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Performance is an issue of equity

By Megan Notarte

Published on August 11th, 2020

At Cloud Four, we care about building a better web. We like sites that are fast and accessible. It’s something we work on with every project to various degrees. It’s in our DNA and one of our core values.

For some folks, performance is really about making the site load faster – full stop. Maybe people will buy more of their product, or be slightly less frustrated while they wait for content to load over their sweet broadband internet connection. In e-commerce, the theory is that fast sites lead to higher conversion, which leads to more money. And anyway, fast sites are cool, am I right?

This tweet from Tim Kadlec came up in my feed and really got me thinking:

While I get excited about cool, fast, performant sites, situations like this make me realize that the emphasis is often in the wrong place. The reason to focus on performance is that it provides a more equitable experience for all your site visitors.

There are at least 14 million people without any internet access in the US and at least 25 million without access to fast broadband. That number could actually be an undercount, according to Microsoft, and may be as high as 162.8 million without broadband access.Footnote 1

The COVID pandemic will likely exacerbate the digital divide, particularly for BIPOC (Black, Indigenous, and people of color) communities, with over 28% reporting concerns about how to pay their home internet service bills. This means more users relying on their phones as their primary internet source, with metered or slower connection speeds. Some may have to drive to the library to get access to reliable internet, if they even have a car to get there. Your next billion users are probably not going to be accessing your site on unlimited broadband anyway. They also probably won’t be from the US.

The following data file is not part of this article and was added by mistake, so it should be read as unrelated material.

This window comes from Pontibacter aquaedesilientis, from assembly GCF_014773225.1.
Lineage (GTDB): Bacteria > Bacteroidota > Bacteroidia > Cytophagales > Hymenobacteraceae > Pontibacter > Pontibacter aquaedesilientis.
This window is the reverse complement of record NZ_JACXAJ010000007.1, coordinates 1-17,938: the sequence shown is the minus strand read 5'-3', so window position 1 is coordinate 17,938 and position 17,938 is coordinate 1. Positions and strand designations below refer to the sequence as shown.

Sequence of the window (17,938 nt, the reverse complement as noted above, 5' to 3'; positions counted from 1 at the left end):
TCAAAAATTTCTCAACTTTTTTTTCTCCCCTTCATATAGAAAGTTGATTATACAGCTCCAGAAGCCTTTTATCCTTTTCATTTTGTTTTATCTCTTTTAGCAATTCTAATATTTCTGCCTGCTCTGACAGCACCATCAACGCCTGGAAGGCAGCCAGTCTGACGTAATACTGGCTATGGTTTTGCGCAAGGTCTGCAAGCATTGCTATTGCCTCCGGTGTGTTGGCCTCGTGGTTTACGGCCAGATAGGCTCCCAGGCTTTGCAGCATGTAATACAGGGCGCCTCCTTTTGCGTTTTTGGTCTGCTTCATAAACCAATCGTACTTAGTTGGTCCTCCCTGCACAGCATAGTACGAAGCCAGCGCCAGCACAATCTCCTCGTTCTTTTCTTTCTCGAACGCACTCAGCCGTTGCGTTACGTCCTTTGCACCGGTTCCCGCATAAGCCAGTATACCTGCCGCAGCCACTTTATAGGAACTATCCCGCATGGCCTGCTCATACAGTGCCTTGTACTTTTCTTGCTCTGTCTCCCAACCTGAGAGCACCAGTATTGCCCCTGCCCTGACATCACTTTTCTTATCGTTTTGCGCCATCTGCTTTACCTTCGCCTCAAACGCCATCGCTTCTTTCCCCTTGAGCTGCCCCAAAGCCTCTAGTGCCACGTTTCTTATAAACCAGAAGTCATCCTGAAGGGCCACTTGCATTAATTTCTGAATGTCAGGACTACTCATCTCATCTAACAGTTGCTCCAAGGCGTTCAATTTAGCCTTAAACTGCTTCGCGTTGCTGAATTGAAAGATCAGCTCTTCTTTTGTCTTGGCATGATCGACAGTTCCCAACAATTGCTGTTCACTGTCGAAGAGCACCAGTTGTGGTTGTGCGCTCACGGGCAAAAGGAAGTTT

Nicole Dominguez said it best, back in 2016: The Internet is for Everyone. Website speed and performance are a question of equity. Fast and lightweight sites mean that everyone can access your content equally. For e-commerce, that will likely help with conversions as well. It’s not just an economic imperative; it’s a moral imperative.

Thanks to Tyler Sticka for the illustration!


  1. The Markup does a great roundup of this research including a deeper dive on internet access in the US during the COVID pandemic.  Return to the text before footnote 1